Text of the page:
As early as the 1950s, issues managers were counseling organizations on ethics, proactively managing organizational responses to problems and acting as early crisis managers. Issues management was more well-defined and studied academically through the 1970s and 1980s offering expanded ranges of options for confronting organizational problems. Corporate communication, business management, public affairs, psychology, rhetoric, and public relations scholars offered perspectives on issues and crisis. Crisis management literature grew in its own right by the 1990s and has blossomed in amount of research and theoretical understanding. Issues management, risk management, and crisis management offer organizations a way to deal with environmental turbulence in a strategic manner. Each of these areas is germane to crisis management and will be briefly reviewed to offer a larger context for the management of crises.

Issues Management and Crises

Issues management identifies and seeks to proactively resolve issues, trends, changes, or emerging problems for an organization, yet it cannot prevent all crises. Accidents, malfeasance, weather emergencies, and similar issues are unavoidable. Yet, many organizations that have faced a crisis had ample warning and opportunity for crisis prevention, had they paid attention to issues management. The issues management process must be undertaken at the highest executive level of an organization to be effective and should be based on a lot of research. That research is formal, informal, external, intraorganizational, and primary as well as secondary (such as data from an industry association).

Although issues management cannot prevent all crises, it can save the organization vast amounts of time, money, reputational capital, and other resources spent during a crisis. Issues management can also enhance credibility, trust among stakeholders and publics, and build good relationships. Issues management is a six-step management process which includes:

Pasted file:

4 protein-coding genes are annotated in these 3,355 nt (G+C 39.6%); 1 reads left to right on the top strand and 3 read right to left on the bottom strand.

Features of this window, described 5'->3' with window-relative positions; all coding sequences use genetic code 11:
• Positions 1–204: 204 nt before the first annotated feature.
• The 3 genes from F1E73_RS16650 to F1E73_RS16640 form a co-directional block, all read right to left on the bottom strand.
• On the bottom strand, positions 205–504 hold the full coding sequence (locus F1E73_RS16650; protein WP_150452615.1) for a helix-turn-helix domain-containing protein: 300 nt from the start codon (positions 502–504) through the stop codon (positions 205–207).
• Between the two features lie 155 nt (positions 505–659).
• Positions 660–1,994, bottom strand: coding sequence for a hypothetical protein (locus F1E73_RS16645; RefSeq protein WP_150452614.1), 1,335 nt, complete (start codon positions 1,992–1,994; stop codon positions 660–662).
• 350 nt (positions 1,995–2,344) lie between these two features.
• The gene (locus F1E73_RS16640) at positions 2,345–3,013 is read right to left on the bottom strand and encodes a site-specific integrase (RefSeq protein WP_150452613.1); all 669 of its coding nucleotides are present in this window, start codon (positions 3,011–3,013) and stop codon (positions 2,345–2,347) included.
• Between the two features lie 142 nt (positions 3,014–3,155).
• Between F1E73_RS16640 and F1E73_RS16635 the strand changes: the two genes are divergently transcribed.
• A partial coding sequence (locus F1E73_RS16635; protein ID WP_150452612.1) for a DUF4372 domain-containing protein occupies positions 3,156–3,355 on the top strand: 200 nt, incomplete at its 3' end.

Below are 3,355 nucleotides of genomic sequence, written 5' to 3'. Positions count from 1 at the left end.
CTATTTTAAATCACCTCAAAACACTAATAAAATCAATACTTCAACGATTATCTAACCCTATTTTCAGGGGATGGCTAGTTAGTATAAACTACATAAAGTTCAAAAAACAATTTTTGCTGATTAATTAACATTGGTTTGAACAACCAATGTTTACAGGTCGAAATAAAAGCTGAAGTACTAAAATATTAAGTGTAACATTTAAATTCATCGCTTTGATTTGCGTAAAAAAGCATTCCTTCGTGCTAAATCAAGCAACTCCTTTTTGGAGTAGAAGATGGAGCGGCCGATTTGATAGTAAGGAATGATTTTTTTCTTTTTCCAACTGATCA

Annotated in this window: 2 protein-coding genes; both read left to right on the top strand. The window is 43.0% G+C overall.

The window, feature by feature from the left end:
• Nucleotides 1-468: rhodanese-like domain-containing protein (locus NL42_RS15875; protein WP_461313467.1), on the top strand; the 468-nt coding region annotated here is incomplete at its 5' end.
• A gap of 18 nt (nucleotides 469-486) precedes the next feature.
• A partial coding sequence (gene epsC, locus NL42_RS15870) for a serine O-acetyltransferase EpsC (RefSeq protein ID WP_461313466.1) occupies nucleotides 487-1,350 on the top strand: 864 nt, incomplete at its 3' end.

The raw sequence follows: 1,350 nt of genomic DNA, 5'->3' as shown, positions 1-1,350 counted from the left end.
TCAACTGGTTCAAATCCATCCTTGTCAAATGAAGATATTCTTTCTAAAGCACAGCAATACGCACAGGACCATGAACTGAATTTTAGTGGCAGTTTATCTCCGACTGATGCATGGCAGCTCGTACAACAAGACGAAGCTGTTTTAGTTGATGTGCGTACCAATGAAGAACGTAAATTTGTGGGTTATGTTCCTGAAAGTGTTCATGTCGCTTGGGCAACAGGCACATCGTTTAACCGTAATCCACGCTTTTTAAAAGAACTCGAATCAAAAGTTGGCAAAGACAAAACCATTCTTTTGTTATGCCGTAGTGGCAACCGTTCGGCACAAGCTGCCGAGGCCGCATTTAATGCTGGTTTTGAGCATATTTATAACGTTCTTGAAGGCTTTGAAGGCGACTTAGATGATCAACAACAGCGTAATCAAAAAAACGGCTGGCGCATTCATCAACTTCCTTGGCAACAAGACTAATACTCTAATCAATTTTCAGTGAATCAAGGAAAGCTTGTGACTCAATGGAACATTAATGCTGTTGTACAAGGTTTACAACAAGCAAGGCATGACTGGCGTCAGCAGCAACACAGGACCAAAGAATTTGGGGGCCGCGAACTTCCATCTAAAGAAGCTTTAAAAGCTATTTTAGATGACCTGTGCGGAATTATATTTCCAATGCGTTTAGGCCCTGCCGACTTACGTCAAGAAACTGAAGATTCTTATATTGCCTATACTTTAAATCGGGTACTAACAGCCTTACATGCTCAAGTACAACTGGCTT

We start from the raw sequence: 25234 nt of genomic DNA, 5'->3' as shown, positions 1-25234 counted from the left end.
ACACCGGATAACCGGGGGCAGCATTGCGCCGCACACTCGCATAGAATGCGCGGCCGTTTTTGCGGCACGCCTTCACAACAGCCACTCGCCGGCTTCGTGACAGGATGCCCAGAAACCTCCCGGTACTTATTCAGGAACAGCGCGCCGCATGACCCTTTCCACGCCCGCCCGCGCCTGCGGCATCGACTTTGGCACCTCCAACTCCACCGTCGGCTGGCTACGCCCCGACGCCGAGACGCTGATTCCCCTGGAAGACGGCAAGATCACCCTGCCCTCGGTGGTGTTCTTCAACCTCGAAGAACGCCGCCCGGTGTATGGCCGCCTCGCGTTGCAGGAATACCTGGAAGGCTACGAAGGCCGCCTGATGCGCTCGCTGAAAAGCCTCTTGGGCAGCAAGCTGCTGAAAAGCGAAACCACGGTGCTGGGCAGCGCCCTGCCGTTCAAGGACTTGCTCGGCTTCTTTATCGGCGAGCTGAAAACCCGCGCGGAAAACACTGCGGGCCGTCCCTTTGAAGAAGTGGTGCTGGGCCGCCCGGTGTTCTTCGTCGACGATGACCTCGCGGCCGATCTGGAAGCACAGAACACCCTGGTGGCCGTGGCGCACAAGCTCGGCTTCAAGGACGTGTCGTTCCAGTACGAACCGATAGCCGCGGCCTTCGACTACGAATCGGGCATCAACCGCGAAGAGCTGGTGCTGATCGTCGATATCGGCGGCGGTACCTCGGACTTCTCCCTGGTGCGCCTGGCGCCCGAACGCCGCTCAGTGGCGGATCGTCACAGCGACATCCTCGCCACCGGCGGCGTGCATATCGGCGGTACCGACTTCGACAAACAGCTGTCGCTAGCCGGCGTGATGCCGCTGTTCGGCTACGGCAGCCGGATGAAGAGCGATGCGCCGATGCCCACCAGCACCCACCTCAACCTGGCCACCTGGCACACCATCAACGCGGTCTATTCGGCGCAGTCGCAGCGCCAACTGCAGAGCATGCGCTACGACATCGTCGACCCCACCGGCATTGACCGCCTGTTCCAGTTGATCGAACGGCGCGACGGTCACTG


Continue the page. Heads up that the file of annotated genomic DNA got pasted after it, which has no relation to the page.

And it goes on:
1. 1.

    Identify public issues and trends in public expectations

  2. 2.

    Evaluate their impact and set priorities

  3. 3.

    Conduct research and analysis

  4. 4.

    Develop strategy

  5. 5.

    Implement strategy

  6. 6.

    Evaluate strategy (Buchholz, Evans, & Wagley, 1994, p. 41)


Organizations can track and monitor emerging and ongoing issues. By strategically listening to be aware of issues at all levels, issues managers can proactively plan responses, strategy, initiatives, policy, and other responses for issues, lessening the chances that a crisis emerges. If issues management is inattentive or unsuccessful, a crisis usually emerges. A closer look at this life cycle is helpful to understanding how crises often emerge.

Moving from Issue to Crisis

Issues, defined as problems that need attention and resolution, can exist in an ongoing manner. If an issue remains unaddressed or unresolved, it poses a risk of crisis to an organization. If the potential for negative impact on the organization exists, the issue is moving toward becoming a crisis. If warning signs are unheeded, such a transition can happen rapidly or can emerge to become a large crisis over time. These warning signs, sometimes called prodromes, show that issues management has not been undertaken or was ineffective and point toward an impending crisis for the organization if steps are not taken to address outstanding issues. Issues management involves responding to trends, conducting research to identify problems, and solving these matters before they can escalate into a crisis. The earlier an issue is identified, the more time the organization has to conduct research and analyses, plan strategically, enact resolution activities, and act to define the issue. Thereby, issues management maintains organizational autonomy and a wide range of issue resolution options. Another difference between the two functions is that issues management is often engaged in policy – interacting in the public policy arena to shape issue development and the regulatory environment, as well as in the organizational policy space to understand, create, and position a strategic response to the issue for the organization.